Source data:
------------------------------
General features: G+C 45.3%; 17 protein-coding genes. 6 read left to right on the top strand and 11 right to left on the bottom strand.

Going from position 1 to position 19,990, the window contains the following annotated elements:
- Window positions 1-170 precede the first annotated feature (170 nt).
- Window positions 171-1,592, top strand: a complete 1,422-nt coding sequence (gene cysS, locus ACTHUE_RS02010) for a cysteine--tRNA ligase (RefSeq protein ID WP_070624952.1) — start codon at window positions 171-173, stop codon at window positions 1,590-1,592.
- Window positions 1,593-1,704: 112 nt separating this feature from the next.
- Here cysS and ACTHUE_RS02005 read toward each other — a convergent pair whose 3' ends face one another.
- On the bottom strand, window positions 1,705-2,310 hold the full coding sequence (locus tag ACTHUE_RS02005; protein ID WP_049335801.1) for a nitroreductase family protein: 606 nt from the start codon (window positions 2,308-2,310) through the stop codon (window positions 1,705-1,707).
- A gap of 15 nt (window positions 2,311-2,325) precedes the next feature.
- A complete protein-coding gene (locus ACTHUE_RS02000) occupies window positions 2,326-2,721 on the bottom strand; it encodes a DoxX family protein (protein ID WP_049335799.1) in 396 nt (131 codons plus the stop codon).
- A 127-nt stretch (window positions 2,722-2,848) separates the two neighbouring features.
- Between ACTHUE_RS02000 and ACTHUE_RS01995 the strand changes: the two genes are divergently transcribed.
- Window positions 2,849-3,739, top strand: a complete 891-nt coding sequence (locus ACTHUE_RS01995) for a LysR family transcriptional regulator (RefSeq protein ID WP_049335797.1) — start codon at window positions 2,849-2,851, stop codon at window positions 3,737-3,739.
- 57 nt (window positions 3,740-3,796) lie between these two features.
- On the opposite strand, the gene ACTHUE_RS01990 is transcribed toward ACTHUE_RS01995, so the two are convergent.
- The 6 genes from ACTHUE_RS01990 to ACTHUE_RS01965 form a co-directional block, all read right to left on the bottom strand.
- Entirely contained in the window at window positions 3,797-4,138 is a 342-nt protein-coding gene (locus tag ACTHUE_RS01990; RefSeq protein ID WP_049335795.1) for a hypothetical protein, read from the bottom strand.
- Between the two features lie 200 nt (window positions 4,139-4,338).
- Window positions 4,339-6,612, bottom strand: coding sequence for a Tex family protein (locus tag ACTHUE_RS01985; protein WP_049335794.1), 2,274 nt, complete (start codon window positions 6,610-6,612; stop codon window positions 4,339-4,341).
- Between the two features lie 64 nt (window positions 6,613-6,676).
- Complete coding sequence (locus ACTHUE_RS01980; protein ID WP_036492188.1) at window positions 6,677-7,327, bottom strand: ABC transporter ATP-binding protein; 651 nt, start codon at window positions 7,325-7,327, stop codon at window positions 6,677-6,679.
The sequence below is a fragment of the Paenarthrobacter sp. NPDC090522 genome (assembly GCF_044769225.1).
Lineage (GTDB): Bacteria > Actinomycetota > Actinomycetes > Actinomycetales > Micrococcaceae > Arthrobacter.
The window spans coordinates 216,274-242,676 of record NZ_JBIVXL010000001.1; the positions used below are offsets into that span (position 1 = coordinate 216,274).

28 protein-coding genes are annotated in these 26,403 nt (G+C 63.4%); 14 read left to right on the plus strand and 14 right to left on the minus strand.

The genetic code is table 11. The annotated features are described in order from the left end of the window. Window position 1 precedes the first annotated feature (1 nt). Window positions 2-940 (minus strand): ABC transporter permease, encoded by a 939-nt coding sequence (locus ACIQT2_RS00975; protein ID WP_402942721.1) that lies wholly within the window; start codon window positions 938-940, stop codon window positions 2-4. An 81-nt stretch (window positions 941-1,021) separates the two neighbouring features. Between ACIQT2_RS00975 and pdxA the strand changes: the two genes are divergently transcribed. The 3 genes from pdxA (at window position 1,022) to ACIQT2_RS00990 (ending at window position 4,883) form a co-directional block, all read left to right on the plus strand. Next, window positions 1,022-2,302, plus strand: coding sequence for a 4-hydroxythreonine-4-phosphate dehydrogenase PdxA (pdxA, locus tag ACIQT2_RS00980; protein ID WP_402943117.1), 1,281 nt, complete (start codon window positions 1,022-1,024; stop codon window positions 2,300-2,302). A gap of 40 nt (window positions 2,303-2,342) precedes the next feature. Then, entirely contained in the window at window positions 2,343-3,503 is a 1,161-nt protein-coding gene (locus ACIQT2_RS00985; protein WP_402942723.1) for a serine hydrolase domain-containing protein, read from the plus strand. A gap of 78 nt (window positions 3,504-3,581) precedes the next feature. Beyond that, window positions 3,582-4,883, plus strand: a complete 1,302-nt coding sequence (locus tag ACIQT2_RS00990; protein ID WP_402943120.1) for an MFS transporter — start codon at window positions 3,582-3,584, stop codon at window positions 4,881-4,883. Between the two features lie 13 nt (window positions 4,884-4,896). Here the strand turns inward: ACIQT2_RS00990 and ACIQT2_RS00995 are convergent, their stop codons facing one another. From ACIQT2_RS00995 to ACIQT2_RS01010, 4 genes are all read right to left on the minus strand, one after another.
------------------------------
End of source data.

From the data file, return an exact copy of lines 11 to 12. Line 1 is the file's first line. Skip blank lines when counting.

- Between ACTHUE_RS02000 and ACTHUE_RS01995 the strand changes: the two genes are divergently transcribed.
- Window positions 2,849-3,739, top strand: a complete 891-nt coding sequence (locus ACTHUE_RS01995) for a LysR family transcriptional regulator (RefSeq protein ID WP_049335797.1) — start codon at window positions 2,849-2,851, stop codon at window positions 3,737-3,739.